Meanwhile, a survey conducted in the UK reported that 92% of adults with cancer who had used art as therapy found improvements in their communication and ability to cope. This non-verbal form of communication proved a good complement to verbal support and helped give participants new perspectives on their lives.6
Therapy For Children
Children with emotional, developmental, and behavioral issues can benefit from art therapy, too. A pilot study was conducted on a 5-year-old boy with a sensory integration deficiency, which can include conditions like attention deficit hyperactivity disorder and autism. Using structured therapy sessions consisting of oil-based clay work, finger-painting, and easel painting, the child was able to regulate both negative and inappropriate behaviors.7
These art techniques were stimulating and helped make his feelings more tactile. For instance, because clay is “squeezable,” it can calm the subject and help them take control of their feelings straight through their hands. Art therapy seems to connect the subconscious and the conscious mind, thus allowing a person to channel their feelings in a positive, effective way.8
Another study done on adolescents focused on a picture of a person with two masks that was drawn by a 13-year old boy. This drawing depicted the two sides of his alcoholic mother and expressed vividly the pain and confusion of growing up with an inconsistent parent. When repressed feelings become too powerful to be put in words – as is often the case with children who have faced abuse, neglect, or trauma – art can be a way to vent in a more tangible way.9
Finding Peace With PTSD
Anyone with post-traumatic stress disorder (PTSD) – including refugees and those who have faced domestic violence or survived sexual assault or a natural disaster – can greatly benefit from art therapy as well.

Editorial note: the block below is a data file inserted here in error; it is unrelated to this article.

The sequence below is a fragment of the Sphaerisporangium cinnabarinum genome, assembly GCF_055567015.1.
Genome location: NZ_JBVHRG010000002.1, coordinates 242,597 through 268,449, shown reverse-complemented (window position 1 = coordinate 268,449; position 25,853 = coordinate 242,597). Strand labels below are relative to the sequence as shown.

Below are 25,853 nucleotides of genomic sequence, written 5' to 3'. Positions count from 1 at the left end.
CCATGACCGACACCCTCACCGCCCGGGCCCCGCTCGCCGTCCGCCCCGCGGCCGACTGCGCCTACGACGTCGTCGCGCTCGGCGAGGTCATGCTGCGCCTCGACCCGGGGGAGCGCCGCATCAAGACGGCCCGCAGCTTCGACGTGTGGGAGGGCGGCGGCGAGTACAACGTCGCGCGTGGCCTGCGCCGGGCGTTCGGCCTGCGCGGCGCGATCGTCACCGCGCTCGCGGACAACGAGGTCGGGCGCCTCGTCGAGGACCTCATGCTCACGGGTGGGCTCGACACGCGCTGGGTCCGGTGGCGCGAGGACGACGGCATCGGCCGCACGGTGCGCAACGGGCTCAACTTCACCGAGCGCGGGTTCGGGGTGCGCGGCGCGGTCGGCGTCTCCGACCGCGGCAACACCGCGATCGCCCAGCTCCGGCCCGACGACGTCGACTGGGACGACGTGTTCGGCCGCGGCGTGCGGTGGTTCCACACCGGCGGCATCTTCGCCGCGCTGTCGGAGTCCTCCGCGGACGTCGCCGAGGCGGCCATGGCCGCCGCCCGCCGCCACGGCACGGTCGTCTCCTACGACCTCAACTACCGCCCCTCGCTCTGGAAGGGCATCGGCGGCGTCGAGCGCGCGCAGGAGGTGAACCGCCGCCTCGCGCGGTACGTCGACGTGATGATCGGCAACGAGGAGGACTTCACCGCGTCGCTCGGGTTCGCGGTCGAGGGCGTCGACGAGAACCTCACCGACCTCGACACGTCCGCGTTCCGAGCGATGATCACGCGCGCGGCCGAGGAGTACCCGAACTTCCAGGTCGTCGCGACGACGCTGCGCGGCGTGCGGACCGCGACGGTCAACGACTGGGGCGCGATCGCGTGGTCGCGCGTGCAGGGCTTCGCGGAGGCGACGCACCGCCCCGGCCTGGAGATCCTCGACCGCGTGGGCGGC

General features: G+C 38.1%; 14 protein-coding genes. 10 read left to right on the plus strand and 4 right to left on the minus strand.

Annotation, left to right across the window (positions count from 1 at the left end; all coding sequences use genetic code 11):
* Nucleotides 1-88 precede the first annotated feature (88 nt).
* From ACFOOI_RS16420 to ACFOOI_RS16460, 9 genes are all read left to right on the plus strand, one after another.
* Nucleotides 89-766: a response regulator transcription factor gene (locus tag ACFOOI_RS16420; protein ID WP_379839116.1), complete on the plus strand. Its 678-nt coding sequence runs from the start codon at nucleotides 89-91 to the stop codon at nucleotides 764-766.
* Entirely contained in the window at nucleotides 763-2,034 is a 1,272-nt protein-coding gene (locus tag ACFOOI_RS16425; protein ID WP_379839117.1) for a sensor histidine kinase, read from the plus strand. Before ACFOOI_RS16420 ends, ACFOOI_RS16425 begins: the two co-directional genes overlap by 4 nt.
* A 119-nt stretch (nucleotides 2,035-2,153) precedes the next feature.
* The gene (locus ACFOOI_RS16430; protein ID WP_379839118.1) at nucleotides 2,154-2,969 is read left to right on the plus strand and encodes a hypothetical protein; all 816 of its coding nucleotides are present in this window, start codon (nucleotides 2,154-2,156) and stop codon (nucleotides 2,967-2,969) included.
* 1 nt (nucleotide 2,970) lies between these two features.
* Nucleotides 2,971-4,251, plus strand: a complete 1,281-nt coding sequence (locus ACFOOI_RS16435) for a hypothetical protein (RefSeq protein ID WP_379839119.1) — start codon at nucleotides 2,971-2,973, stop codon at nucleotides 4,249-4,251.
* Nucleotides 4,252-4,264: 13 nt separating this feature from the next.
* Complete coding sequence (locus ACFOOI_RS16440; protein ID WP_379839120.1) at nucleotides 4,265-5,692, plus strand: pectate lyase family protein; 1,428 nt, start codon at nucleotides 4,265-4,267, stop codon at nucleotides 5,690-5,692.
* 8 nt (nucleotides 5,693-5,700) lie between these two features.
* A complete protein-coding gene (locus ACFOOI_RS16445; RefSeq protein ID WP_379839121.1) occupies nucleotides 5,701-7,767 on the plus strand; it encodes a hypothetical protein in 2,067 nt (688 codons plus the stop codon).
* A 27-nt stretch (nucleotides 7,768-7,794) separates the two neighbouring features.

War veterans often return home with acute medical and psychological conditions that can disrupt their lives at home and at work. In such cases, art therapy can prove to be an effective form of treatment and help increase self-esteem and self-worth through the creative process. The art therapist might even combine drawing and collage activities with cognitive-behavioral therapy to help lessen negative mood states.10
Art therapy can be a natural and effective way to bring relief and stability to many. Just try coloring or sketching to get an idea of how calming and therapeutic such an activity can be! With the help of a certified therapist, art can help break through our own mental barriers and help resolve serious emotional difficulties.
References [ + ]
|1, 6.||↑||Art Therapy, Cancer Research UK.|
|2.||↑||Krista Curl, Grand Forks, ND. “Assessing Stress Reduction as a Function of Artistic Creation and Cognitive Focus”. Journal of the American Art Therapy Association, 25(4) pp. 164-169. 2008.|
|3.||↑||Crystal R. Drake, H. Russell Searight, Kristina Olson-Pupek. “The influence of Art-Making on Negative Mood states in University Students” .American Journal of Applied Psychology, 2014 2 (3), pp 69-72.DOI: 10.12691/ajap-2-3-3.|
|4.||↑||Nancy A. Curry and Tim Kasser, Galesburg, IL. “Can Coloring Mandalas Reduce Anxiety?” Journal of the American Art Therapy Association, 22(2) pp. 81-85. 2005.|
|5.||↑||Puig, Ana, Sang Min Lee, Linda Goodwin, and Peter AD Sherrard. “The efficacy of creative arts therapies to enhance emotional expression, spirituality, and psychological well-being of newly diagnosed Stage I and Stage II breast cancer patients: A preliminary study.” The Arts in Psychotherapy 33, no. 3 (2006): 218-228.|
|7.||↑||Diane Kearns, West Linn, OR . “Art Therapy with a Child Experiencing Sensory Integration Difficulty”. Journal of the American Art Therapy Association, 21(2) pp. 95-101 © AATA, Inc. 2004.|
|8.||↑||Aquiléia Helena de Morais; Simone Roecker; Denise Albieri Jodas Salvagioni; Gabrielle Jacklin Eler. “Significance of clay art therapy for psychiatric patients admitted in a day hospital”. Invest Educ Enferm. 2014;32(1): 128-138.|
|9.||↑||Shirley Riley. “Art Therapy with Adolescents”. Riley S. Art therapy with adolescents. Western Journal of Medicine. 2001;175(1):54-57.|
|10.||↑||Art Therapy, posttraumatic Stress Disorder, and Veterans, American Art Therapy Association Inc.|